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Remarks by Ambassador Zhang Jun at Security Council VTC Meeting on Syria (Humanitarian)

(From Chinese Mission to the United Nations)

2020/06/29

Mr. President,

I thank USG Mr. Lowcock for his briefing, and welcome Syrian ambassador and Turkish ambassador to this meeting. I also listened carefully to the remarks of Ms. Sirkin.

China has growing concern over the economic and humanitarian situation in Syria. We are deeply worried about the suffering of civilians across the country. In the latest report, the Secretary-General also shared his deep concern over the accelerating economic decline and its impact on the prices of essentials for the Syrian people.

Since June last year, there has been 200% increase in food prices. The Syrian Pound reached its lowest point on record against the US Dollar. WFP (World Food Program) estimated that 9.3 million people are food insecure in Syria. COVID-19 pandemic brings further challenge. The big picture of Syrian humanitarian situation is gloomy.

The prominent factor causing economic and humanitarian crisis in Syria is unilateral sanctions. The Secretary-General has made distinct appeal for the waiving of sanctions that undermine countries' capacity to respond to the pandemic. The Special Envoy as well as the High Commissioner for Human Rights echoed this global appeal.

Regional countries also voiced their concern over sanctions on Syria, holding that such sanctions have already affected the economy of the region. We once again strongly urge relevant countries to lift these sanctions.

There have been rich and convincing research and analysis, including those by OCHA, on how sanctions cause humanitarian consequences. For example, sanctions and economic blockade lead to increased unemployment, and further result in reduced household income of workers and reduced nutrition intake for workers' dependents. We call on OCHA to pay more attention on the negative impact of sanctions on the humanitarian situations in Syria and other countries, and update the Security Council with comprehensive review in this regard.

As we have stated repeatedly, the Syrian Government bears the primary responsibility to improve the humanitarian situation in Syria, including preventing and containing the spread of COVID-19. Its role cannot be replaced.

We are glad to learn about the progress in cross-line humanitarian operations. In May, WHO dispatched an overland delivery of medical supplies to the north-east from Latakia, apart from deliveries continued by air. UN agencies and relevant parties should put more focus on removing the obstacles in cross-line operations, and work with the Syrian Government to use crossing points within its control and with its consent.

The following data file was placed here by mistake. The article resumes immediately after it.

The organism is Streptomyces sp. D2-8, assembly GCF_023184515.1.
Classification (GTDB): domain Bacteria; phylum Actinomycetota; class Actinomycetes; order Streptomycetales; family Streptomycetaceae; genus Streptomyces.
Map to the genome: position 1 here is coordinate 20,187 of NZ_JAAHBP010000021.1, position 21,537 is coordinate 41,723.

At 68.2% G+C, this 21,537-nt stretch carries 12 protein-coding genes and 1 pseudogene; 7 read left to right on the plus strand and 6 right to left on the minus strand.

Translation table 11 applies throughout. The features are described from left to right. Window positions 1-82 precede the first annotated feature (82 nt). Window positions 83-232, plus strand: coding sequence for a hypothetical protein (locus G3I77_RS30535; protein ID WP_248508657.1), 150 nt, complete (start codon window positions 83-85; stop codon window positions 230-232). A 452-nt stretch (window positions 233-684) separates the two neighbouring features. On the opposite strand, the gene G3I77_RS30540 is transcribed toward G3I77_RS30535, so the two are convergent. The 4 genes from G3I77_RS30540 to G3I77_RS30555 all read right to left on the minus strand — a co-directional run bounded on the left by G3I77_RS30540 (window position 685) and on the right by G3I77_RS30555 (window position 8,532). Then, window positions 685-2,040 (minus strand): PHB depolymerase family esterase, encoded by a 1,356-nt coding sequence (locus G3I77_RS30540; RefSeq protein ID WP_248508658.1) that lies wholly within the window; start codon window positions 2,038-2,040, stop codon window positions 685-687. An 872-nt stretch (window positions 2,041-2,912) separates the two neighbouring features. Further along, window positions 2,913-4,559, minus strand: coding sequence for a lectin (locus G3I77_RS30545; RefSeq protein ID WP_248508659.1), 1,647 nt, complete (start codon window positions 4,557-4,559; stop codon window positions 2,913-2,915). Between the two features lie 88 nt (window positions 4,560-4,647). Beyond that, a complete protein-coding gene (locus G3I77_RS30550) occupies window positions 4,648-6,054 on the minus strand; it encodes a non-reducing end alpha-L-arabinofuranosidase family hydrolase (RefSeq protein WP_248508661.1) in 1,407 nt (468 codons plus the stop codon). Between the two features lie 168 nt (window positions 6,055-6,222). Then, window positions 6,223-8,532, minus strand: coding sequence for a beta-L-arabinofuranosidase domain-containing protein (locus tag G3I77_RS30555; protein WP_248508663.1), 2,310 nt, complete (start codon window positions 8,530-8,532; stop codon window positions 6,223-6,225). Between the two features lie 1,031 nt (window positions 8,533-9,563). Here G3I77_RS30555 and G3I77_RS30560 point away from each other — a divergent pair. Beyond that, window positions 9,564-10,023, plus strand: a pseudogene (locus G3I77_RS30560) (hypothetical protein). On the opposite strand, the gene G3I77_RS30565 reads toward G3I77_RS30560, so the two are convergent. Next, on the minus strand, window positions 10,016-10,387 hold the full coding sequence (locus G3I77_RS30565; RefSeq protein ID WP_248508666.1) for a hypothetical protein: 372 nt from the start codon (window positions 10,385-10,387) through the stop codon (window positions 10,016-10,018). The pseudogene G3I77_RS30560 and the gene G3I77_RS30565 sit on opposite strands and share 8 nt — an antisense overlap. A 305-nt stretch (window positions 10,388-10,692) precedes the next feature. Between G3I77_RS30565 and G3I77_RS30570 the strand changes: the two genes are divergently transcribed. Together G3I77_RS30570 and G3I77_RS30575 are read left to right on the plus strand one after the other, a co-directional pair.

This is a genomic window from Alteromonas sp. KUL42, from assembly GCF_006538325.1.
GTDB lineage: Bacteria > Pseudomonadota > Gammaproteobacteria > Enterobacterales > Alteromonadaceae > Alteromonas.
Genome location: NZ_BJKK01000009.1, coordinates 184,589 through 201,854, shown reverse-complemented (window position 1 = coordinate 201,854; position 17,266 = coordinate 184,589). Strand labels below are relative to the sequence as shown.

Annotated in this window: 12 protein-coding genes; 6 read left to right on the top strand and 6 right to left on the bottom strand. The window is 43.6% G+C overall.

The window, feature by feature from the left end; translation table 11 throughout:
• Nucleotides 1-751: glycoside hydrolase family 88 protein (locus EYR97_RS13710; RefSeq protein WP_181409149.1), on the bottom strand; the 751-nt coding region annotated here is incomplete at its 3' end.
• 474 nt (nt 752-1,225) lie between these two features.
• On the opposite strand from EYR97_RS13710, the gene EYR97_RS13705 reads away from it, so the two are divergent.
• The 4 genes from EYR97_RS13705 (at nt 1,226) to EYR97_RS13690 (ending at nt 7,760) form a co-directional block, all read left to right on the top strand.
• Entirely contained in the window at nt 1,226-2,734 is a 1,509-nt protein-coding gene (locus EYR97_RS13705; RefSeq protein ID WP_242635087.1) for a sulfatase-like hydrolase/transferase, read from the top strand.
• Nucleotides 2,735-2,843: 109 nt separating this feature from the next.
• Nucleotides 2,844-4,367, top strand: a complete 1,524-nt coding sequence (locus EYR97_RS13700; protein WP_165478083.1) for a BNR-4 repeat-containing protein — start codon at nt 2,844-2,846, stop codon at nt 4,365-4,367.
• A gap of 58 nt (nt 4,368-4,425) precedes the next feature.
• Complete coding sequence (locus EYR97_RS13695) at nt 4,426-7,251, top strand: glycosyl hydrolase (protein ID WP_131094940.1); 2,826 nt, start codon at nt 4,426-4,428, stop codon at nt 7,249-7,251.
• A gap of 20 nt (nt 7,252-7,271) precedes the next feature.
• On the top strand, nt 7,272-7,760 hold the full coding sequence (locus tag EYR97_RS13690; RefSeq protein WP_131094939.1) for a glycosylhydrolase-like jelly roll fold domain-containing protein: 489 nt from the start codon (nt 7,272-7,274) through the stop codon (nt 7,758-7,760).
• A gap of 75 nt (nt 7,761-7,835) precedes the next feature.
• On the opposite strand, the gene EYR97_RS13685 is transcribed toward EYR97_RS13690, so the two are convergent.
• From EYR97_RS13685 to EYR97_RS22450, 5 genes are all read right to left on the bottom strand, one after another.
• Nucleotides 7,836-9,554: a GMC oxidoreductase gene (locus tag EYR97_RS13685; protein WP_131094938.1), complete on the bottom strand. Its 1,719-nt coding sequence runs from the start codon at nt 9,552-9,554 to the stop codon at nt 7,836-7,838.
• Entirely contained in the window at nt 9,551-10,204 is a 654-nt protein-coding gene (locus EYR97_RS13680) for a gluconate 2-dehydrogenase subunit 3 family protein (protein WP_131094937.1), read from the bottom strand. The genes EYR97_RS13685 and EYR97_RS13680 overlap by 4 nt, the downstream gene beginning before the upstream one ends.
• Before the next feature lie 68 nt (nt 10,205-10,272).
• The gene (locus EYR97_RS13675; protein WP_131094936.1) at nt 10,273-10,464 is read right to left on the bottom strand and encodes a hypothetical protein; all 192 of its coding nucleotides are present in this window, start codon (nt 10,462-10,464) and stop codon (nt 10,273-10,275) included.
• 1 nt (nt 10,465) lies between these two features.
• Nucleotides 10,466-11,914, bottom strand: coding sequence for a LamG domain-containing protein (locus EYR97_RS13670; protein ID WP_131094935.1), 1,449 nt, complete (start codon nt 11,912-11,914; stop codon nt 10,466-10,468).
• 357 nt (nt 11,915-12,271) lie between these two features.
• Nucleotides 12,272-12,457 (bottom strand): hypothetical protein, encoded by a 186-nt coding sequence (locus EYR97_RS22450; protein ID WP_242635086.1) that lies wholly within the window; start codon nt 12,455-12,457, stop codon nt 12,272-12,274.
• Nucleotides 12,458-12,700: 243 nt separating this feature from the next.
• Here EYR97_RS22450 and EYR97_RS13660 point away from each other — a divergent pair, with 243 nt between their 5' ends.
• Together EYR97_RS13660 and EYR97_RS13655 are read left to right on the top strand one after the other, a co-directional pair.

With regard to cross-border humanitarian assistance, we take note that there are still needs for such operations in Syria, while relevant parties have different positions on the cross-border mechanism. We believe that any decision of the Security Council must show respect for the sovereignty and territorial integrity of Syria. We are willing to maintain communication with fellow Council members on this issue.

Taking this opportunity, I would also like to express appreciation to the humanitarian workers who are delivering services to the people in need, following the guiding principles of humanitarian emergency assistance as set out in GA resolution 46/182.

Concerning the security situation, China supports the ceasefire appeals made by the SG and his Special Envoy, and calls on all parties to use this opportunity to enhance political dialogue and mutual trust.

Meanwhile, we should keep alerted that armed groups and terrorists are seeking advantage of this period to escalate attacks, as accounted in the SG report. Effective, cooperative and targeted counter-terrorism efforts must be put in place.

Last but not least, let me reiterate China's firm position of supporting the "Syrian-led, Syrian-owned" political process, while fully respecting the sovereignty, independence, unity, and territorial integrity of Syria.

Thank you, Mr. President.

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